Multitasking fibers weave a new
story for imaging systems
CAMBRIDGE, Mass. – Imagine walkingto work one day and, for no obvious reason, you get a feeling that everyone islooking at you. You ignore the feeling fora while, but it persists, despite the fact thatnone of the people bustling around nearbyare casting a single glance at you andyou’ve gotten used to the growing numberof surveillance cameras filling every cityblock. Now you feel silly, perhaps even alittle paranoid. But you might not bewrong – a new imaging technology hasbegun to weave itself into the fabric ofeveryday life.
In the lab of professor Yoel Fink of thematerials science and engineering department at MIT reside swaths of wovenstrands of optical fibers. Not off-the-rollfibers ordered from a catalog, but customlines drawn from a preform crafted byFink’s group. Interwoven like a patch ofcloth, the fibers combine to form a lensless, flexible camera.
The researchers made the fiber usingpolyethersulfone as the base materialand alternating layers of semiconductingAs40Se60 or As40Se54Te6. Contacts made oftin were attached to the semiconductorrings. After deposition, the layers wererolled together onto a tube. After makinga series of these tubes, the engineersstacked them, joined the ends by heatingthem and drew them out into their finalfiber diameter (see figure). The preformswere about 3 cm in diameter, while theprocessed fibers ranged from 100 μm to
1 mm in diameter.
When an external electric field is applied to the contacts, which act as electrodes, the semiconductor layers becomeresponsive to light via the photocurrent effect. A single layer of the material can discriminate the incoming light’s angle of incidence; a second layer distinguisheswavelength. A third layer, in theory, wouldadd RGB information to the mix.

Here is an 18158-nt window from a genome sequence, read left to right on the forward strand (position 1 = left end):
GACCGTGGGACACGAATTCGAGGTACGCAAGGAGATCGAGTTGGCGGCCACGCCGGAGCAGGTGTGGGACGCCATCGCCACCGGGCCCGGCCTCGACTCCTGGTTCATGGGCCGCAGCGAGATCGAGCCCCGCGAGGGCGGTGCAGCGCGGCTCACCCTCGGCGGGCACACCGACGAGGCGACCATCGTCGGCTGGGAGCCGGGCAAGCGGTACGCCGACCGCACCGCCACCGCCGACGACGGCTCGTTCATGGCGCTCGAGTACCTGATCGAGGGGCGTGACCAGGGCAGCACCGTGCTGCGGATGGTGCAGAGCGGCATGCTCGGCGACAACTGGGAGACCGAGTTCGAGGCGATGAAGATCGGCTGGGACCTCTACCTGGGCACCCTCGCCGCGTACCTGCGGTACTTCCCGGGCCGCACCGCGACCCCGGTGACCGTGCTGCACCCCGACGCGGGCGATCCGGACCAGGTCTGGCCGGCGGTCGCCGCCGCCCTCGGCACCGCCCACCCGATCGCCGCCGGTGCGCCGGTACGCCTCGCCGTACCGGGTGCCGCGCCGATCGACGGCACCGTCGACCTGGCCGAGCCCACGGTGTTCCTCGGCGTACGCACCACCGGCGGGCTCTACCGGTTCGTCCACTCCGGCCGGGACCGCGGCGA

According to Fabien Sorin, a memberof Fink’s group representing MIT’s electronics lab, the semiconductor bandgapcan be adjusted so that wavelengths fromthe UV to the visible to the IR can be detected.
The investigators tested the fiber’s ability to form an imaging system by arranging them into a 32 ; 32 grid, with about1 cm between each pair of strands. Powered up, the optical fiber “fabric” patchcould image an object with features assmall as 100 nm.
“The size [of the grid] was limited forconvenience of use in the lab,” Sorin said,“but could be made much larger, withsmaller spacing between fibers.” Thatwould significantly improve image resolution.
Fink’s group sees strong potential forthis technology – which its members havedubbed “multimaterial fibers” – in suchapplications as large-area medical imaging, remote sensing, industrial control andintelligent fabrics.
It may even show up as watchful sew-on patches on clothes and baseball caps,giving their wearers an extra eye withwhich to watch the world and you something to be wary of on your walk to work.
A group at MIT has developed a multimaterialoptical fiber that can detect the components of anylight that strikes it. Woven together, the fibers makea flexible, lensless camera. Courtesy of FabienSorin, MIT.